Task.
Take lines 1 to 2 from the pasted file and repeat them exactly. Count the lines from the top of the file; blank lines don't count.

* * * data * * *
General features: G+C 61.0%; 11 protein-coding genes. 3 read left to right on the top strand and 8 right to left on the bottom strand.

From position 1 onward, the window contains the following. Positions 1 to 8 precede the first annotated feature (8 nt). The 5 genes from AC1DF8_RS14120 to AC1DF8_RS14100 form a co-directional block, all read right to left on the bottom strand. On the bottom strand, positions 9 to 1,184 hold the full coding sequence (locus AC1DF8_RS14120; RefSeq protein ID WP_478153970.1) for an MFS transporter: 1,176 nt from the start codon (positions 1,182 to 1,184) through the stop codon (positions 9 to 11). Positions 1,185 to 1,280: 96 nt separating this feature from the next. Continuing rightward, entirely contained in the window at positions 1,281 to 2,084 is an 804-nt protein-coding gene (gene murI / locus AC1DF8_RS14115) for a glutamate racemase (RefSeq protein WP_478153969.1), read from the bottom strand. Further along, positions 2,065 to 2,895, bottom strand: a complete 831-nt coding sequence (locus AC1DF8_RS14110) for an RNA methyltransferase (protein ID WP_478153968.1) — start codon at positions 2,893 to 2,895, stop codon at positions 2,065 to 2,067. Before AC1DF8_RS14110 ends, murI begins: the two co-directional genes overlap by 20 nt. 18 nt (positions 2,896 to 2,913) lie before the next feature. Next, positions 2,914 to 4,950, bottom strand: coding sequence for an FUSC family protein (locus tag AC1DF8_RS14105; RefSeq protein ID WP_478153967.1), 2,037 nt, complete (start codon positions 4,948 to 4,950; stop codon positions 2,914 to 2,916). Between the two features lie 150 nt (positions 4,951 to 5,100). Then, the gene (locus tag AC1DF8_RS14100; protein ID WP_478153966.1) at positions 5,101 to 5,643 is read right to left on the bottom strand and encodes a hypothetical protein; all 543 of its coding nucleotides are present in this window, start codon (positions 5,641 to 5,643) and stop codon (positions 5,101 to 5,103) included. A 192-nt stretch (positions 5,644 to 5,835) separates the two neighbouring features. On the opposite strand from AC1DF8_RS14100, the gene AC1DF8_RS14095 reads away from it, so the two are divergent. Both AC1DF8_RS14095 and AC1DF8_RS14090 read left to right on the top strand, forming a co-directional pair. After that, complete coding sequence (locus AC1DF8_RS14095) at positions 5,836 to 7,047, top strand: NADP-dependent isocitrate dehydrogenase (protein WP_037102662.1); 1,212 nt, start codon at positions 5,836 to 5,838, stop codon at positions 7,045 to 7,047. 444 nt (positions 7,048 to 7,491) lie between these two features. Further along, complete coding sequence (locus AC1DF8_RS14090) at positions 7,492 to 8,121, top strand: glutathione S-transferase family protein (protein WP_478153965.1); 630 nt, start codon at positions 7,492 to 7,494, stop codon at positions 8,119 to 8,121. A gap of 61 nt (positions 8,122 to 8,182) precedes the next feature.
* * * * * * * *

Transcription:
General features: G+C 61.0%; 11 protein-coding genes. 3 read left to right on the top strand and 8 right to left on the bottom strand.

From position 1 onward, the window contains the following. Positions 1 to 8 precede the first annotated feature (8 nt). The 5 genes from AC1DF8_RS14120 to AC1DF8_RS14100 form a co-directional block, all read right to left on the bottom strand. On the bottom strand, positions 9 to 1,184 hold the full coding sequence (locus AC1DF8_RS14120; RefSeq protein ID WP_478153970.1) for an MFS transporter: 1,176 nt from the start codon (positions 1,182 to 1,184) through the stop codon (positions 9 to 11). Positions 1,185 to 1,280: 96 nt separating this feature from the next. Continuing rightward, entirely contained in the window at positions 1,281 to 2,084 is an 804-nt protein-coding gene (gene murI / locus AC1DF8_RS14115) for a glutamate racemase (RefSeq protein WP_478153969.1), read from the bottom strand. Further along, positions 2,065 to 2,895, bottom strand: a complete 831-nt coding sequence (locus AC1DF8_RS14110) for an RNA methyltransferase (protein ID WP_478153968.1) — start codon at positions 2,893 to 2,895, stop codon at positions 2,065 to 2,067. Before AC1DF8_RS14110 ends, murI begins: the two co-directional genes overlap by 20 nt. 18 nt (positions 2,896 to 2,913) lie before the next feature. Next, positions 2,914 to 4,950, bottom strand: coding sequence for an FUSC family protein (locus tag AC1DF8_RS14105; RefSeq protein ID WP_478153967.1), 2,037 nt, complete (start codon positions 4,948 to 4,950; stop codon positions 2,914 to 2,916). Between the two features lie 150 nt (positions 4,951 to 5,100). Then, the gene (locus tag AC1DF8_RS14100; protein ID WP_478153966.1) at positions 5,101 to 5,643 is read right to left on the bottom strand and encodes a hypothetical protein; all 543 of its coding nucleotides are present in this window, start codon (positions 5,641 to 5,643) and stop codon (positions 5,101 to 5,103) included. A 192-nt stretch (positions 5,644 to 5,835) separates the two neighbouring features. On the opposite strand from AC1DF8_RS14100, the gene AC1DF8_RS14095 reads away from it, so the two are divergent. Both AC1DF8_RS14095 and AC1DF8_RS14090 read left to right on the top strand, forming a co-directional pair. After that, complete coding sequence (locus AC1DF8_RS14095) at positions 5,836 to 7,047, top strand: NADP-dependent isocitrate dehydrogenase (protein WP_037102662.1); 1,212 nt, start codon at positions 5,836 to 5,838, stop codon at positions 7,045 to 7,047. 444 nt (positions 7,048 to 7,491) lie between these two features. Further along, complete coding sequence (locus AC1DF8_RS14090) at positions 7,492 to 8,121, top strand: glutathione S-transferase family protein (protein WP_478153965.1); 630 nt, start codon at positions 7,492 to 7,494, stop codon at positions 8,119 to 8,121. A gap of 61 nt (positions 8,122 to 8,182) precedes the next feature.